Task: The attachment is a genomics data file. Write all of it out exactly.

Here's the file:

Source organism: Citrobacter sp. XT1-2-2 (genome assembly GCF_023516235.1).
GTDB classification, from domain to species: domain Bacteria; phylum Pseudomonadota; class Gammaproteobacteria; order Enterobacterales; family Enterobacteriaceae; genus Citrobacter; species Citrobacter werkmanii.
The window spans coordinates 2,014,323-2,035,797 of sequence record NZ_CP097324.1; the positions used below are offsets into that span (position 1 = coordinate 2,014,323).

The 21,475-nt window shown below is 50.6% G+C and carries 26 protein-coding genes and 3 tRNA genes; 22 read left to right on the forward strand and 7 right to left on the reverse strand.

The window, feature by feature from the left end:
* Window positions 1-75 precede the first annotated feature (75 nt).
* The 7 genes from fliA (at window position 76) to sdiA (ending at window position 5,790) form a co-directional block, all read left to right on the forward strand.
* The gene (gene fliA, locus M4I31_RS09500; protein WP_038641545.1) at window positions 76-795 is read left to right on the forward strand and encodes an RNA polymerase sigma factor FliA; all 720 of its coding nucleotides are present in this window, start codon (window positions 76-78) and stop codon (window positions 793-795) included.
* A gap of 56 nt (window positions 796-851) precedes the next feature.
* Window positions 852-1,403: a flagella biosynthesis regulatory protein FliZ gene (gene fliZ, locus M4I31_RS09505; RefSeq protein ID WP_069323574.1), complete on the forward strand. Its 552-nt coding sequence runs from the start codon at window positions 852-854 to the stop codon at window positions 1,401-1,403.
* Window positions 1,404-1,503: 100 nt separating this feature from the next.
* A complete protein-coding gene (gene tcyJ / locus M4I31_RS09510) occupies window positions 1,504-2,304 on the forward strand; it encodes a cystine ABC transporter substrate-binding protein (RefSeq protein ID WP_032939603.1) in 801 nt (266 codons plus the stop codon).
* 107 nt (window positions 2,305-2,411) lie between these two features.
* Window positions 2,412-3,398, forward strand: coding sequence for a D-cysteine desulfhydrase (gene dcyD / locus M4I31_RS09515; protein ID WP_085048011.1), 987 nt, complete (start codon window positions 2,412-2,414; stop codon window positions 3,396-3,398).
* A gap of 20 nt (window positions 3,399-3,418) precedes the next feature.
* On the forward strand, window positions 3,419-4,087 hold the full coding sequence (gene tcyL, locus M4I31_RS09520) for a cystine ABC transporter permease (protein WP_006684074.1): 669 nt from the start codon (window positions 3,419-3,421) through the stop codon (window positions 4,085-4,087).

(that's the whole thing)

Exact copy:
Source organism: Citrobacter sp. XT1-2-2 (genome assembly GCF_023516235.1).
GTDB classification, from domain to species: domain Bacteria; phylum Pseudomonadota; class Gammaproteobacteria; order Enterobacterales; family Enterobacteriaceae; genus Citrobacter; species Citrobacter werkmanii.
The window spans coordinates 2,014,323-2,035,797 of sequence record NZ_CP097324.1; the positions used below are offsets into that span (position 1 = coordinate 2,014,323).

The 21,475-nt window shown below is 50.6% G+C and carries 26 protein-coding genes and 3 tRNA genes; 22 read left to right on the forward strand and 7 right to left on the reverse strand.

The window, feature by feature from the left end:
* Window positions 1-75 precede the first annotated feature (75 nt).
* The 7 genes from fliA (at window position 76) to sdiA (ending at window position 5,790) form a co-directional block, all read left to right on the forward strand.
* The gene (gene fliA, locus M4I31_RS09500; protein WP_038641545.1) at window positions 76-795 is read left to right on the forward strand and encodes an RNA polymerase sigma factor FliA; all 720 of its coding nucleotides are present in this window, start codon (window positions 76-78) and stop codon (window positions 793-795) included.
* A gap of 56 nt (window positions 796-851) precedes the next feature.
* Window positions 852-1,403: a flagella biosynthesis regulatory protein FliZ gene (gene fliZ, locus M4I31_RS09505; RefSeq protein ID WP_069323574.1), complete on the forward strand. Its 552-nt coding sequence runs from the start codon at window positions 852-854 to the stop codon at window positions 1,401-1,403.
* Window positions 1,404-1,503: 100 nt separating this feature from the next.
* A complete protein-coding gene (gene tcyJ / locus M4I31_RS09510) occupies window positions 1,504-2,304 on the forward strand; it encodes a cystine ABC transporter substrate-binding protein (RefSeq protein ID WP_032939603.1) in 801 nt (266 codons plus the stop codon).
* 107 nt (window positions 2,305-2,411) lie between these two features.
* Window positions 2,412-3,398, forward strand: coding sequence for a D-cysteine desulfhydrase (gene dcyD / locus M4I31_RS09515; protein ID WP_085048011.1), 987 nt, complete (start codon window positions 2,412-2,414; stop codon window positions 3,396-3,398).
* A gap of 20 nt (window positions 3,399-3,418) precedes the next feature.
* On the forward strand, window positions 3,419-4,087 hold the full coding sequence (gene tcyL, locus M4I31_RS09520) for a cystine ABC transporter permease (protein WP_006684074.1): 669 nt from the start codon (window positions 3,419-3,421) through the stop codon (window positions 4,085-4,087).